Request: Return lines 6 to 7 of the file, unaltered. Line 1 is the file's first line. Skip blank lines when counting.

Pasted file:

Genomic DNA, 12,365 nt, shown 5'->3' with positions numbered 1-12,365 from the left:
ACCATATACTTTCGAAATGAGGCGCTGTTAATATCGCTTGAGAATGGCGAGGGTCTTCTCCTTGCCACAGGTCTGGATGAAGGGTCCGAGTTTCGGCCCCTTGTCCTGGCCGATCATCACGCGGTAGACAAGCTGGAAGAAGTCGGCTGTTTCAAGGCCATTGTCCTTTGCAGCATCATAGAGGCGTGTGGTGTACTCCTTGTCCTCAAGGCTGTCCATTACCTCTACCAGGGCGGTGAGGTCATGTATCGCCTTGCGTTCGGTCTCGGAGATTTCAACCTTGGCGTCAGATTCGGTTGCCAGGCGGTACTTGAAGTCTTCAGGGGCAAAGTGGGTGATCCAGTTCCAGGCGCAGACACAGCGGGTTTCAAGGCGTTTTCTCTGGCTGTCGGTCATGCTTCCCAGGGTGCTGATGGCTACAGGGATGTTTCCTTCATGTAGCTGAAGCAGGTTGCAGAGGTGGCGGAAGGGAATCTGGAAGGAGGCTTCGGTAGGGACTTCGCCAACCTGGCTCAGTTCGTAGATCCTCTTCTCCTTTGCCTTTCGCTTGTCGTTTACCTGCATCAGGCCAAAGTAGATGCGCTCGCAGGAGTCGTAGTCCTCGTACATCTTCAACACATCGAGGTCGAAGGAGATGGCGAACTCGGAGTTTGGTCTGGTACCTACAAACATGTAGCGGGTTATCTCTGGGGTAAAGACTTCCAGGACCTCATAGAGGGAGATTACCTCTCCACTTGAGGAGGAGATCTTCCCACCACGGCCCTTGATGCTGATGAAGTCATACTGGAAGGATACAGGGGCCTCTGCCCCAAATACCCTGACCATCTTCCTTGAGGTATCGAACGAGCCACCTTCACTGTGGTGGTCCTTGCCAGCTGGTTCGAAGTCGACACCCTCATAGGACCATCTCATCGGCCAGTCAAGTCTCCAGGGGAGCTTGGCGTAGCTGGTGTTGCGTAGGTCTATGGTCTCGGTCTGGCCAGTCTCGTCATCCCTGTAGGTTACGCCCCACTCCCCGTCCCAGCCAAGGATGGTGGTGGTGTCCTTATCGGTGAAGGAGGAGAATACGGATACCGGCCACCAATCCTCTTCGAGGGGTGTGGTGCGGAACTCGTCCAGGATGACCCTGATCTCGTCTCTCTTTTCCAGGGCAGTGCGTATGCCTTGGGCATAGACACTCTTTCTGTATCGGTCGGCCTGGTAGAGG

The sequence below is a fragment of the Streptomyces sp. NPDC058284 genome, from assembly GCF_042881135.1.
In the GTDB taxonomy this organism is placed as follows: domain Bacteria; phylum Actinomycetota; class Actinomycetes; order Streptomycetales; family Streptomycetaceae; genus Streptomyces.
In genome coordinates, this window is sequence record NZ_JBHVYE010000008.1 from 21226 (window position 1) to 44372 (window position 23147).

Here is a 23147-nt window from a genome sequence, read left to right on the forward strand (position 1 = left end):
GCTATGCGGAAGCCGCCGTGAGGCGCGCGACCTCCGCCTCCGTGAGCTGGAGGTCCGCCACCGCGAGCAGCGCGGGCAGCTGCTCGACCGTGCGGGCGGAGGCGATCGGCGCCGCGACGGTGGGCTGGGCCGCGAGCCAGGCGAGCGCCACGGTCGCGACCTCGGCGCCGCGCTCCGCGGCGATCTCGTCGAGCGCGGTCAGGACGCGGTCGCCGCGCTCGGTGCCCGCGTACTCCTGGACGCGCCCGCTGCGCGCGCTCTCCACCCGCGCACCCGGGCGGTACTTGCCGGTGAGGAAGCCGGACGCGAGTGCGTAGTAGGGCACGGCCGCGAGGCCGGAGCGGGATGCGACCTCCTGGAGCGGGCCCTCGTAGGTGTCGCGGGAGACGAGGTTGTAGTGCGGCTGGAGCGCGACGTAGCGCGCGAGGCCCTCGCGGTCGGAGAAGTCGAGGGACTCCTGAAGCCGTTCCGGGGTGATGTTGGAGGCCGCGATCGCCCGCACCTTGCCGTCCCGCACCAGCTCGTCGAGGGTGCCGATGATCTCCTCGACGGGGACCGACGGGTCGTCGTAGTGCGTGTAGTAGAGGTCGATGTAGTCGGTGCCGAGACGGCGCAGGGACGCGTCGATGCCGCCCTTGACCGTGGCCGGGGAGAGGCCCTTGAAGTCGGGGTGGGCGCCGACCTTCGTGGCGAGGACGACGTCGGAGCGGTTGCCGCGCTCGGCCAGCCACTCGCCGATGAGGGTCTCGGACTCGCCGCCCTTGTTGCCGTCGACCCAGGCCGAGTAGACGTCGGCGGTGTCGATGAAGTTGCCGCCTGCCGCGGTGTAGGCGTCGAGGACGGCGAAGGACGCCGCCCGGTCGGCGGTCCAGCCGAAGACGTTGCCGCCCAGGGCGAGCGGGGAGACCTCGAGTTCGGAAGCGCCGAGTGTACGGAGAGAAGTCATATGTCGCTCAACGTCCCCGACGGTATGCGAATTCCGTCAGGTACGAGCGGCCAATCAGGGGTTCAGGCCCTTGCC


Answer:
Here is a 23147-nt window from a genome sequence, read left to right on the forward strand (position 1 = left end):
GCTATGCGGAAGCCGCCGTGAGGCGCGCGACCTCCGCCTCCGTGAGCTGGAGGTCCGCCACCGCGAGCAGCGCGGGCAGCTGCTCGACCGTGCGGGCGGAGGCGATCGGCGCCGCGACGGTGGGCTGGGCCGCGAGCCAGGCGAGCGCCACGGTCGCGACCTCGGCGCCGCGCTCCGCGGCGATCTCGTCGAGCGCGGTCAGGACGCGGTCGCCGCGCTCGGTGCCCGCGTACTCCTGGACGCGCCCGCTGCGCGCGCTCTCCACCCGCGCACCCGGGCGGTACTTGCCGGTGAGGAAGCCGGACGCGAGTGCGTAGTAGGGCACGGCCGCGAGGCCGGAGCGGGATGCGACCTCCTGGAGCGGGCCCTCGTAGGTGTCGCGGGAGACGAGGTTGTAGTGCGGCTGGAGCGCGACGTAGCGCGCGAGGCCCTCGCGGTCGGAGAAGTCGAGGGACTCCTGAAGCCGTTCCGGGGTGATGTTGGAGGCCGCGATCGCCCGCACCTTGCCGTCCCGCACCAGCTCGTCGAGGGTGCCGATGATCTCCTCGACGGGGACCGACGGGTCGTCGTAGTGCGTGTAGTAGAGGTCGATGTAGTCGGTGCCGAGACGGCGCAGGGACGCGTCGATGCCGCCCTTGACCGTGGCCGGGGAGAGGCCCTTGAAGTCGGGGTGGGCGCCGACCTTCGTGGCGAGGACGACGTCGGAGCGGTTGCCGCGCTCGGCCAGCCACTCGCCGATGAGGGTCTCGGACTCGCCGCCCTTGTTGCCGTCGACCCAGGCCGAGTAGACGTCGGCGGTGTCGATGAAGTTGCCGCCTGCCGCGGTGTAGGCGTCGAGGACGGCGAAGGACGCCGCCCGGTCGGCGGTCCAGCCGAAGACGTTGCCGCCCAGGGCGAGCGGGGAGACCTCGAGTTCGGAAGCGCCGAGTGTACGGAGAGAAGTCATATGTCGCTCAACGTCCCCGACGGTATGCGAATTCCGTCAGGTACGAGCGGCCAATCAGGGGTTCAGGCCCTTGCC